One of the most apparent ways in which Donne’s poetry challenges the normal methods utilised in poetry of that era is the way in which Donne as a narrator challenged powers that where seemingly untouchable. Examples include scolding the sun for entering his room with permission in the morning, mocking death at its lack of real power, or questioning and pressing God in a way that would assume equality. Each of these informal and largely egoistic points is a direct contrast to the way in which Donne respects each of these powers.Especially in the Elizabethan and Jacobean times, that Donne’s was writing.

    To challenge such powers at a level bordering on equality creates sense of instability about Donne that he wishes he were more than he can ever be. This is observable in both Donne’s Love poetry and his holy sonnets suggesting that he is longing for more power to act upon both physically and spiritually.Instability such as this may stem from a salvation anxiety of sorts that Donne experiences throughout his work. By challenging, the powers that control him, especially religious, he may allow himself the audacity to ask questions about himself and his situation that he would not otherwise be able to achieve for lack of courage to do so.

    This technique of heightening his own will to that of the object of his contention in his love poetry allows Donne’s to express far more intense feeling in his poetry as he does not feel inhibited by tact or respect regarding the power to which he speaks. This may also give rise to the more unorthodox ideas and comparisons utilised in the poetry as the narrator feels comfortable form a position of power to relate them to the reader;”Thou hast made me, And shall thy work decay?Repair me now, for now mine end doth hast,” this arresting first line form sonnet 1 shows the way in which Donne’s tone adjusts itself to command and question God a practise that with out these first lines would lead to the narrator becoming humbled and losing the intensity of the sonnet.In conclusion, it is clear that there are a many distinct similarities between Donne’s love poetry and holy sonnets. These stem from the intensity of feeling that Donne injects into all of his work.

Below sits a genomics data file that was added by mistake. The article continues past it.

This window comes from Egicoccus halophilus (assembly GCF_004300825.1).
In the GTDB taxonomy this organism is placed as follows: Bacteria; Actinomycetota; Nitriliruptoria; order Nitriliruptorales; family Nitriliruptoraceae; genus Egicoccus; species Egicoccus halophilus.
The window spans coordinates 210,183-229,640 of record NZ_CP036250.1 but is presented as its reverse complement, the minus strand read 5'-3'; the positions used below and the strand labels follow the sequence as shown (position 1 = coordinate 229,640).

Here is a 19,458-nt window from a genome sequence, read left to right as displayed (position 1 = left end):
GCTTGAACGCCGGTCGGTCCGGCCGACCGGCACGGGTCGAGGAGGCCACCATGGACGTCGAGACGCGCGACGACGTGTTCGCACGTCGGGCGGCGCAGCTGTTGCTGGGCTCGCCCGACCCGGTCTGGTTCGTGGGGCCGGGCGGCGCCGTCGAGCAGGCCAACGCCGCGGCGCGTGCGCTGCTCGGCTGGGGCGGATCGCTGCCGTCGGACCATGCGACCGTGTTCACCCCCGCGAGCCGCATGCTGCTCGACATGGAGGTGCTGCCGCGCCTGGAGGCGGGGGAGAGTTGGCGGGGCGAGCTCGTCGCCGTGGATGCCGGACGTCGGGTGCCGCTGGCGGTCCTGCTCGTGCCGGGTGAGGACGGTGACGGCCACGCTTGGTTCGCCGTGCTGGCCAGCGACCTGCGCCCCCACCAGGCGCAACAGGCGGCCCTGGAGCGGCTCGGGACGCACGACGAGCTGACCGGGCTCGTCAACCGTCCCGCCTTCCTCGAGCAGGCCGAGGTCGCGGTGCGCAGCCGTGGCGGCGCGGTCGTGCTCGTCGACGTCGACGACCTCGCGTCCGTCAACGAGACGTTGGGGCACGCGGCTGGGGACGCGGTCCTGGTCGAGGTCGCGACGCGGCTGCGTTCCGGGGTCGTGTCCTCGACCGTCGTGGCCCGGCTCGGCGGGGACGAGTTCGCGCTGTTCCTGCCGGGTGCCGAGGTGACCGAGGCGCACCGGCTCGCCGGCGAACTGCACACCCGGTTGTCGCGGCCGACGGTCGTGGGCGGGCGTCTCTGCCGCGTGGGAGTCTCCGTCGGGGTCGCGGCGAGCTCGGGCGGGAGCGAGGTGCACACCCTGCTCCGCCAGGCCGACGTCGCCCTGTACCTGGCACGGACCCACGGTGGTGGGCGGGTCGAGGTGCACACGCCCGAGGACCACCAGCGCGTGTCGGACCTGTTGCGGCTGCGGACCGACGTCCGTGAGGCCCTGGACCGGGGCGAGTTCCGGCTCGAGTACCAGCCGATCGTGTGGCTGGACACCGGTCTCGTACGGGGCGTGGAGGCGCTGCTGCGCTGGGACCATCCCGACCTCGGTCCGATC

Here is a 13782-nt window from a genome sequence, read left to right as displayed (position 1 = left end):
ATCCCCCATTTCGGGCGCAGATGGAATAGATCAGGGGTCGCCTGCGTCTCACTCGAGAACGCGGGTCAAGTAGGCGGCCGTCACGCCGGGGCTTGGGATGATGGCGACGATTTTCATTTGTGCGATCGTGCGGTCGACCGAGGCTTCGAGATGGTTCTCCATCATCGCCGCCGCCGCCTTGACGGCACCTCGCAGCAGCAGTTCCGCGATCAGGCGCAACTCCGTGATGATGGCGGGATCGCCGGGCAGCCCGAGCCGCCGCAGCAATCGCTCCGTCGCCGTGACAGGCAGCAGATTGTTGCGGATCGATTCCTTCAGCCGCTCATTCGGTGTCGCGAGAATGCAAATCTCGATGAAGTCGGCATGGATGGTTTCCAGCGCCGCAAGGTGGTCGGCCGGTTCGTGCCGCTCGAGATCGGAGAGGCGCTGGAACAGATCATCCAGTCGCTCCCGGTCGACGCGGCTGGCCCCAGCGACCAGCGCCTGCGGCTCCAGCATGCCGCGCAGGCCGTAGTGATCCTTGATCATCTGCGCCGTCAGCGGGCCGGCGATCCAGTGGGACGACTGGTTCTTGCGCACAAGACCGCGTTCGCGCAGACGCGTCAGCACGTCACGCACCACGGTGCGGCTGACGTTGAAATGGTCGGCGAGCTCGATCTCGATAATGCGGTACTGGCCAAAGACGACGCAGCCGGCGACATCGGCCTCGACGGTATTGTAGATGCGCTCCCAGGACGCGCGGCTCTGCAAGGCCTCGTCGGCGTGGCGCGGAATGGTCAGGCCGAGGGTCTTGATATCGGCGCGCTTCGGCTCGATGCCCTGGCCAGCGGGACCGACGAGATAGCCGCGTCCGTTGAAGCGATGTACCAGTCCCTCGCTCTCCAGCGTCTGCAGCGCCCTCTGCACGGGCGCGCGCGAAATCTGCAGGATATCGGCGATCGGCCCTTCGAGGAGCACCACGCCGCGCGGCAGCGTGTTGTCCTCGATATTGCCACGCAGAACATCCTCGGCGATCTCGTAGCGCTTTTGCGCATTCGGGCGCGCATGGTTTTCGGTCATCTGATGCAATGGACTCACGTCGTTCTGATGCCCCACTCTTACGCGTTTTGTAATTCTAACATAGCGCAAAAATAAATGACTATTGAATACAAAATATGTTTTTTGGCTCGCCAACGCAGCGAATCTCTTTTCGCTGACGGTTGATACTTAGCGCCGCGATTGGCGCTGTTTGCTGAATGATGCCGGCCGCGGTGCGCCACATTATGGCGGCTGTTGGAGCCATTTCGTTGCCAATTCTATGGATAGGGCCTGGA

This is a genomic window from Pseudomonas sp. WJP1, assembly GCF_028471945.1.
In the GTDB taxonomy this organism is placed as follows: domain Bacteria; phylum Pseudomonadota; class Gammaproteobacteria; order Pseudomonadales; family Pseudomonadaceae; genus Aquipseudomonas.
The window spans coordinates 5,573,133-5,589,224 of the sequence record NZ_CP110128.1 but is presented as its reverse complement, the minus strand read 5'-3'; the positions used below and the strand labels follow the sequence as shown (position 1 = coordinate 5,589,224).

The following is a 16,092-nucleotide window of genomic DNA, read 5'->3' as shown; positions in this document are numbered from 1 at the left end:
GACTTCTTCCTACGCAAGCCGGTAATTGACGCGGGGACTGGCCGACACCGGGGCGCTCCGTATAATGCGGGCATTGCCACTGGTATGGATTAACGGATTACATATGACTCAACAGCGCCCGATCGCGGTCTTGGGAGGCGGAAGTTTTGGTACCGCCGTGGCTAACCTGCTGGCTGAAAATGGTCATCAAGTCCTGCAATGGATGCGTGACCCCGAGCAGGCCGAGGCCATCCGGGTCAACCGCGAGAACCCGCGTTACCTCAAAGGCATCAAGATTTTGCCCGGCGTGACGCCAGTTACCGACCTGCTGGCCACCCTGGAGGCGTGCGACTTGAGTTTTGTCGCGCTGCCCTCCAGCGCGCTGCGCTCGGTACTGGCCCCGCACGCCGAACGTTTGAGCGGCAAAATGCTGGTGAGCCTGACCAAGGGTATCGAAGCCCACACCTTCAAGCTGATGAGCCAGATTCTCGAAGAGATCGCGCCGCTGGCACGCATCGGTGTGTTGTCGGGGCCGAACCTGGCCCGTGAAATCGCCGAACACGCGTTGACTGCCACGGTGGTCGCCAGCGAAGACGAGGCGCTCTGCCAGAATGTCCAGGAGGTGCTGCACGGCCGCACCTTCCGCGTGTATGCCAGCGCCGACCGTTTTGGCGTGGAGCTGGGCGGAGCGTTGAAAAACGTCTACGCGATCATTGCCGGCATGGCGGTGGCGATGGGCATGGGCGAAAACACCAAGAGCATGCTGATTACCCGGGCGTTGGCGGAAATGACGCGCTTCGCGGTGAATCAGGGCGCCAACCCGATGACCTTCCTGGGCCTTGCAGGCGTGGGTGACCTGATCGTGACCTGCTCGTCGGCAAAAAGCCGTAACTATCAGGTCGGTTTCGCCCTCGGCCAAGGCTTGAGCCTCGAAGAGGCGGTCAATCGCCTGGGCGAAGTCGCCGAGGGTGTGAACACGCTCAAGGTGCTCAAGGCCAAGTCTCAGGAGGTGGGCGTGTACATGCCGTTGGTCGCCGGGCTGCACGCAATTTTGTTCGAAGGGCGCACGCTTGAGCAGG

Whether speaking to of lover or to God, Donne’s feelings seem to revolve around his anxieties; he masks these with an arresting confidence throughout. The degree to which Donne’s holy sonnets and love poetry are similar is high in that the narrators, in each case, use of fresh unrestrained thought through elaborate conceit leading to keen sense of personal feeling tied down in a strict tension built structure does not vary greatly between the two sets of poetry.Thus, John Donne is similar mind and soul.

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    Frequently Asked Questions

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    How many Holy Sonnets did Donne write?
    The Holy Sonnets—also known as the Divine Meditations or Divine Sonnets—are a series of nineteen poems by the English poet John Donne (1572–1631). The sonnets were first published in 1633—two years after Donne's death.
    What is Donne's most famous poem?
    Death Be Not Proud is the most famous poem of John Donne with its opening lines especially being extremely popular. Die not, poor Death, nor yet canst thou kill me.
    What type of sonnets did John Donne write?
    Summary. John Donne wrote most of his Holy Sonnets between 1609 and 1611. The poem form is variation on a Petrarchan sonnet that ends with a rhyming couplet. The rhyme scheme of the first eight lines is the usual ABBA ABBA that we would normally see in a Petrachan sonnet.